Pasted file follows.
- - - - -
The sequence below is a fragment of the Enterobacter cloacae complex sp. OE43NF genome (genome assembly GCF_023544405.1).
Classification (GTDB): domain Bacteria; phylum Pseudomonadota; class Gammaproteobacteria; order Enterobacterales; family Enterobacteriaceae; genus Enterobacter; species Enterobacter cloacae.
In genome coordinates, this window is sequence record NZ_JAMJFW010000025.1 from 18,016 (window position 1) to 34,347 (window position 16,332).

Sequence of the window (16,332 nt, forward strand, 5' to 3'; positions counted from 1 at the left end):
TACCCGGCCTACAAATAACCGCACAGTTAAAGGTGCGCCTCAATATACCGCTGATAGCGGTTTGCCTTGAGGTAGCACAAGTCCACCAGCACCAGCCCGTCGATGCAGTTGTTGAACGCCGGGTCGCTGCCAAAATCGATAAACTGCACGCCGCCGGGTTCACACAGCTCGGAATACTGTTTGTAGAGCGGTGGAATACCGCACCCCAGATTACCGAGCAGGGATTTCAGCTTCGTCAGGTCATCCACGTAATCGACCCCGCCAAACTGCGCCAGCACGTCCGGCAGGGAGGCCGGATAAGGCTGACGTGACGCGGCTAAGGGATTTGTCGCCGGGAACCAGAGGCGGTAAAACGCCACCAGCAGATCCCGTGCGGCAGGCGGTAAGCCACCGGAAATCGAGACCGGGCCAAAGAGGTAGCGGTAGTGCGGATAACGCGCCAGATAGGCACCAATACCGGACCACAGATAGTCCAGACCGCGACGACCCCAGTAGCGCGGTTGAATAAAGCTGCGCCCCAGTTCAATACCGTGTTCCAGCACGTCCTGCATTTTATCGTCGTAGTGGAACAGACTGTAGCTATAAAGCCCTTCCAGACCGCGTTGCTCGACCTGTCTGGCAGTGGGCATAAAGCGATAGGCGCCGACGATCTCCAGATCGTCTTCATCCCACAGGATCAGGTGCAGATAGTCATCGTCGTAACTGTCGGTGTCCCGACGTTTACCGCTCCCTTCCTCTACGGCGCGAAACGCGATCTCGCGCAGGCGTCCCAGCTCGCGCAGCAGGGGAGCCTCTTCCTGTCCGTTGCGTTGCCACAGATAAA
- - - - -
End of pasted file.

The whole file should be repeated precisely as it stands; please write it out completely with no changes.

The sequence below is a fragment of the Enterobacter cloacae complex sp. OE43NF genome (genome assembly GCF_023544405.1).
Classification (GTDB): domain Bacteria; phylum Pseudomonadota; class Gammaproteobacteria; order Enterobacterales; family Enterobacteriaceae; genus Enterobacter; species Enterobacter cloacae.
In genome coordinates, this window is sequence record NZ_JAMJFW010000025.1 from 18,016 (window position 1) to 34,347 (window position 16,332).

Sequence of the window (16,332 nt, forward strand, 5' to 3'; positions counted from 1 at the left end):
TACCCGGCCTACAAATAACCGCACAGTTAAAGGTGCGCCTCAATATACCGCTGATAGCGGTTTGCCTTGAGGTAGCACAAGTCCACCAGCACCAGCCCGTCGATGCAGTTGTTGAACGCCGGGTCGCTGCCAAAATCGATAAACTGCACGCCGCCGGGTTCACACAGCTCGGAATACTGTTTGTAGAGCGGTGGAATACCGCACCCCAGATTACCGAGCAGGGATTTCAGCTTCGTCAGGTCATCCACGTAATCGACCCCGCCAAACTGCGCCAGCACGTCCGGCAGGGAGGCCGGATAAGGCTGACGTGACGCGGCTAAGGGATTTGTCGCCGGGAACCAGAGGCGGTAAAACGCCACCAGCAGATCCCGTGCGGCAGGCGGTAAGCCACCGGAAATCGAGACCGGGCCAAAGAGGTAGCGGTAGTGCGGATAACGCGCCAGATAGGCACCAATACCGGACCACAGATAGTCCAGACCGCGACGACCCCAGTAGCGCGGTTGAATAAAGCTGCGCCCCAGTTCAATACCGTGTTCCAGCACGTCCTGCATTTTATCGTCGTAGTGGAACAGACTGTAGCTATAAAGCCCTTCCAGACCGCGTTGCTCGACCTGTCTGGCAGTGGGCATAAAGCGATAGGCGCCGACGATCTCCAGATCGTCTTCATCCCACAGGATCAGGTGCAGATAGTCATCGTCGTAACTGTCGGTGTCCCGACGTTTACCGCTCCCTTCCTCTACGGCGCGAAACGCGATCTCGCGCAGGCGTCCCAGCTCGCGCAGCAGGGGAGCCTCTTCCTGTCCGTTGCGTTGCCACAGATAAA